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Regulations for Child Support When Moving Out of State

by
author image Melanie Jones
Melanie Jones has been writing professionally since 2010. She is currently completing a master's program to become a physician assistant. She has previously worked as a neurosurgical physician assistant extender. She obtained her bachelor's degree from Louisiana State University.
Regulations for Child Support When Moving Out of State
A father and son move boxes as they clear out of their empty home. Photo Credit Jupiterimages/Stockbyte/Getty Images

Overview

Child support orders are set in one state based on the financial stability and wealthiness of both parents. These child support orders are court-based and must be upheld until the child reaches the age of majority. States have different child support laws but uphold child support orders from other states.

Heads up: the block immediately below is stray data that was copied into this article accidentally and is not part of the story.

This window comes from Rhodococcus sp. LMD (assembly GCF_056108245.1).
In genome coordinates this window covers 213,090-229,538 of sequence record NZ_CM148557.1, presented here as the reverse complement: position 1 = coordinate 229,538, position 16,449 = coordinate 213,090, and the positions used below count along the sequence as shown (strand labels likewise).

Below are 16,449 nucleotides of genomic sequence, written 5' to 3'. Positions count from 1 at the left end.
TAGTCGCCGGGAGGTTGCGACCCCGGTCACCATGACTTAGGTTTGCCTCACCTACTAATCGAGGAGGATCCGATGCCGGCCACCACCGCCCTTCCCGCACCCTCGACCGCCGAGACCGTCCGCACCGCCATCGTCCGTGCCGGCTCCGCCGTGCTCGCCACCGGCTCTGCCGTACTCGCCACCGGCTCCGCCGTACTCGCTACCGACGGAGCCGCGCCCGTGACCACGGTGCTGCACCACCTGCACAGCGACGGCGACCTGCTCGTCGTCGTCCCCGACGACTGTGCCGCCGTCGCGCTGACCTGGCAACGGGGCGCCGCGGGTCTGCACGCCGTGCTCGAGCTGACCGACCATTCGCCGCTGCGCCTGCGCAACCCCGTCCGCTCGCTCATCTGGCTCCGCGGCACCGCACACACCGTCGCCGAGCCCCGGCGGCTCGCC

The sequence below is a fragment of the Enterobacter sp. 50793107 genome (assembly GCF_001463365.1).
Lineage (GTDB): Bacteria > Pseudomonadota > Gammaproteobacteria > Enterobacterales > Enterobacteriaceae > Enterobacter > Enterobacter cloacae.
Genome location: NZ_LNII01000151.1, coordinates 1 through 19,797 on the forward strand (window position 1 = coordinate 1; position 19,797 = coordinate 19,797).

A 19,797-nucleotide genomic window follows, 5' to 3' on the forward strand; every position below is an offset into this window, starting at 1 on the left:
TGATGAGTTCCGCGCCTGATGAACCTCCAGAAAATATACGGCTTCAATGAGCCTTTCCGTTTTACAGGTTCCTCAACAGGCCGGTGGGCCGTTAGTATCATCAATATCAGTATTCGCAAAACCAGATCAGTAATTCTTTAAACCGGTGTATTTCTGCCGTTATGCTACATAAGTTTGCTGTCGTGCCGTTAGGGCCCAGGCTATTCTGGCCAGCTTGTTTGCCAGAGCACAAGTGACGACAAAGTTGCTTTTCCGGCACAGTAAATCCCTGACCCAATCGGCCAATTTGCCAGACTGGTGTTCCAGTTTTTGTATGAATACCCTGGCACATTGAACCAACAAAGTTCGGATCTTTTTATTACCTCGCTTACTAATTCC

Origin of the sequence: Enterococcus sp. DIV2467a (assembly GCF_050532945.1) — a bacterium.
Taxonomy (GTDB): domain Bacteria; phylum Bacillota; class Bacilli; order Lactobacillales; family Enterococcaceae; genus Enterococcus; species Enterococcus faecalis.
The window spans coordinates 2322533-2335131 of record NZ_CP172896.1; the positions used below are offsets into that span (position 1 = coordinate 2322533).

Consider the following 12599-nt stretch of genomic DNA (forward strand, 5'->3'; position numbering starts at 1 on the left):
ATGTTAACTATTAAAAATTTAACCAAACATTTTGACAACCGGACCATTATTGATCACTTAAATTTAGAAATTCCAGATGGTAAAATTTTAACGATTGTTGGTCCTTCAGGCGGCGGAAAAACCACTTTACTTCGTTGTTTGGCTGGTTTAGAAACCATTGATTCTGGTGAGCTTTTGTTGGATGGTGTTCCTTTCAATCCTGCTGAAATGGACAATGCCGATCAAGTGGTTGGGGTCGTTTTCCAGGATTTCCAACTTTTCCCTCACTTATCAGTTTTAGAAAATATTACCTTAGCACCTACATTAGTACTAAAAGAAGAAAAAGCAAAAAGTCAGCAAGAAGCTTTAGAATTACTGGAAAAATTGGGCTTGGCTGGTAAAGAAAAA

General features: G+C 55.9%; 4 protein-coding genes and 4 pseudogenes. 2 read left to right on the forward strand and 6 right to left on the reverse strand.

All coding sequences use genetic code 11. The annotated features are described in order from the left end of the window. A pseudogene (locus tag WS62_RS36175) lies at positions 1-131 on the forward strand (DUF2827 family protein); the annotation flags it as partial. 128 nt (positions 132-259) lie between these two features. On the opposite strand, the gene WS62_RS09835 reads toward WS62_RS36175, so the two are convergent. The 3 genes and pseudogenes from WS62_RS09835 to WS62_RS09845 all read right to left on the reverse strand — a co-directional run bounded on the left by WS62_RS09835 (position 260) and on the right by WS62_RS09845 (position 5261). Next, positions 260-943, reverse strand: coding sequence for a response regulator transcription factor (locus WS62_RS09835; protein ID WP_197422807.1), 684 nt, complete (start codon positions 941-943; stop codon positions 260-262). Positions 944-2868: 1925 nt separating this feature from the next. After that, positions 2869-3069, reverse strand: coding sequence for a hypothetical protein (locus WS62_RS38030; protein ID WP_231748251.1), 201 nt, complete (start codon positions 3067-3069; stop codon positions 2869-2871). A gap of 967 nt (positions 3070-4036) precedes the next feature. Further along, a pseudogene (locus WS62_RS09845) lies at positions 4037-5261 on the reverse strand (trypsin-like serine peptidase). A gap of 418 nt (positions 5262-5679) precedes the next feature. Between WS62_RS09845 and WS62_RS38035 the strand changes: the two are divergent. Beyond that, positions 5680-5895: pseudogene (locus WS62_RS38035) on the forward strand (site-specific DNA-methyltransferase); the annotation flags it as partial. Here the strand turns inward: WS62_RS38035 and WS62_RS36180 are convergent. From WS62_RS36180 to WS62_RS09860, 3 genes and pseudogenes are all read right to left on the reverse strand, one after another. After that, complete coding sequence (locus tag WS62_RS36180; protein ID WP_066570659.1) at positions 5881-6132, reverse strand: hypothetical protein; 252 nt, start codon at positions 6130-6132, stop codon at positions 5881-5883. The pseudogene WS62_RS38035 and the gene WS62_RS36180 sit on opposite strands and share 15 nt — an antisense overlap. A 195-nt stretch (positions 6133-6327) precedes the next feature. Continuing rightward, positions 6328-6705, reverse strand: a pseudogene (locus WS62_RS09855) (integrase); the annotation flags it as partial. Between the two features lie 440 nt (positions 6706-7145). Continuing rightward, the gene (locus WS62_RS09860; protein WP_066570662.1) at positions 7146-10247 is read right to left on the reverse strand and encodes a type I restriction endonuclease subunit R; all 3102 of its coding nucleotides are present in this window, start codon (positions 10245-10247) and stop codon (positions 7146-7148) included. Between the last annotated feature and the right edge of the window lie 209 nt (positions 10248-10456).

Child Support Order Still in Place

If a parent is moving out of state, the original child support order that was set by another state will still be in place and upheld. Under the Uniform Interstate Family Support Act, UIFSA, every state is required to enforce the child support order of other states, according to Law Info. This ensures that a child does not go without support just because one parent has moved out of the state. The state must enforce the child support order just like the original state.

Wage Garnishment

If a parent is moving out of state, wage garnishment can be requested. With wage garnishment, the employer takes the child support of the paycheck before it is given to the employee. This ensures that the other party receives the child support that has been order. An employer does not have the right to deny wage garnishment, no matter the state, according to Law Info.

Prosecution

If a parent refuses to pay child support that has been ordered in another state, prosecution can be faced in the state where the support order was granted. The district attorney can charge the parent with criminal nonsupport charges. The parent can be extradited back to the state where the support order was given, to face the charges. Criminal nonsupport is a federal and state crime, and the parent can face jail or probation time.

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